When is it Better not to Use Whois Privacy on your Domains?

When is it Better not to Use Whois Privacy on your Domains?

With the entire advocacy for Whois privacy all over the web, it may be surprising to learn that there are cases when skipping it may prove to be the wiser choice.

Many domain registrars offer the option of Whois privacy where you can substitute your identifying information in the Whois record, ie names and contact details such as email address, phone number, etc. with the service provider’s. In that way, it is argued, you may protect your personal data from spamming, identity theft, etc.

However, one domain registrar’s study shows that using Whois privacy has had no significant effect on cases of cybercrime, net abuse, copyright infringements, etc. This suggests that there may not be any direct correlation between using Whois privacy and cybercrime prevention.

To use or not to use Whois privacy is not such a big deal if you’re registering a domain to run your own private noncommercial blog. However, if it’s for your new startup’s website e.g. an online shop, then it is worth considering the following:

– To market well means to earn your target audience’s trust. With the innate anonymity of the Internet, credibility is one of the key factors that makes your business attractive. If your Whois data is private, this may make your customers/partners suspicious. Spammers and scammers always use it, so you wouldn’t want your business associated with such practices from the very beginning.
– Strictly speaking, when you opt for Whois privacy on your domains, their ‘official’ owner becomes the service provider, not you, the registrant, which poses a potential ownership risk.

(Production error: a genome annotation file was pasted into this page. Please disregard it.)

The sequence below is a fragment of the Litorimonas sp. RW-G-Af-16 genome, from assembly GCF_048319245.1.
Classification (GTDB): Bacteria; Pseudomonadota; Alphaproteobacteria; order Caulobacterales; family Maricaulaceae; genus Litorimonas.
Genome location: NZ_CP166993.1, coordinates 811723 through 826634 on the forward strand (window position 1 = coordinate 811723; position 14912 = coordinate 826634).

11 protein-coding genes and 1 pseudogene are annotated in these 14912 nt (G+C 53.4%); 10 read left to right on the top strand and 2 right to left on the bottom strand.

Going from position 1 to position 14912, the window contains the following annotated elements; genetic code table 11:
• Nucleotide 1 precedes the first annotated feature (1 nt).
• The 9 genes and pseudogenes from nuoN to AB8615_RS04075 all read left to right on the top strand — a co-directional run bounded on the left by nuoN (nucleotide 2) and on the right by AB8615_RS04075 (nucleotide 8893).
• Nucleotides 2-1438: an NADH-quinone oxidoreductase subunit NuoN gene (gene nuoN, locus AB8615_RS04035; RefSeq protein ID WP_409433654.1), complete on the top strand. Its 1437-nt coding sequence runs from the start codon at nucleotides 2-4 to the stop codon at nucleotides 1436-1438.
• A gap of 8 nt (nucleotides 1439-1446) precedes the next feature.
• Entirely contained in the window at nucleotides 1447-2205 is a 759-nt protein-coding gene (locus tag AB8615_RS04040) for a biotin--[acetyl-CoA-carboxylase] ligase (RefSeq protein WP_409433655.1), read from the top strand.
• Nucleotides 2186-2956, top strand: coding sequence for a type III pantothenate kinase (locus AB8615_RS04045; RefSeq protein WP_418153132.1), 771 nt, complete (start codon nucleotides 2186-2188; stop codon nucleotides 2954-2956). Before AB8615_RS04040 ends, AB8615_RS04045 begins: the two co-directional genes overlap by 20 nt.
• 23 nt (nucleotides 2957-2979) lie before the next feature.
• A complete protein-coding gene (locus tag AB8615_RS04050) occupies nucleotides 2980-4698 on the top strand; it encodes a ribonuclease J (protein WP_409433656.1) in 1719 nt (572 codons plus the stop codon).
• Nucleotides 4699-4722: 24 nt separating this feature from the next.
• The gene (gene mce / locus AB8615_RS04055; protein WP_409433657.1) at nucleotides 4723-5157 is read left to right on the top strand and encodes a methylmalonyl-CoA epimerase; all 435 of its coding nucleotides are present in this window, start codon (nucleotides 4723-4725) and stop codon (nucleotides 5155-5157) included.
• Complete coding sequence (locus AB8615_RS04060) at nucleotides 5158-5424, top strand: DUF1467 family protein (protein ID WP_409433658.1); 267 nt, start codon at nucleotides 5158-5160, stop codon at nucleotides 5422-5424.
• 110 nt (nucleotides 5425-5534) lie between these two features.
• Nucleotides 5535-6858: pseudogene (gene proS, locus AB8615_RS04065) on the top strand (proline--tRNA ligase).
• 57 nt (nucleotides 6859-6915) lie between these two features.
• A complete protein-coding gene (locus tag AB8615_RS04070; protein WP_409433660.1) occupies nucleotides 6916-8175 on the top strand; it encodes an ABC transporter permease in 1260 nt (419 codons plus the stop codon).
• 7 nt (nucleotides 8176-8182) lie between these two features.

And yet, if you don’t use Whois privacy, your Whois records will be on public display and easily accessible by a simple Whois checkup. For your peace of mind, there are simple security measures that you can take:

– You can set up a separate email account only for domain registrations so if anything malicious hits it, it is easier to contain it.
– You can also set up a corporate name and register the domain on that name and address. Thus, there is no need to expose your home address. If you don’t have a corporate name and address, you may still avoid revealing your physical location to the world by entering a PO box address. Since that may not look credible enough, you may simply use the address of the respective post office with the PO box number as the apartment number. Maintaining a PO box is also a cheap option.

All in all, the biggest advantage of sticking to regular domain registration without Whois privacy on your domains, is that it sends out the message that you’ve got nothing to hide and your business is legitimate. Taking security measures like the mentioned above may keep your email account and data safe, so it may as well be a win-win.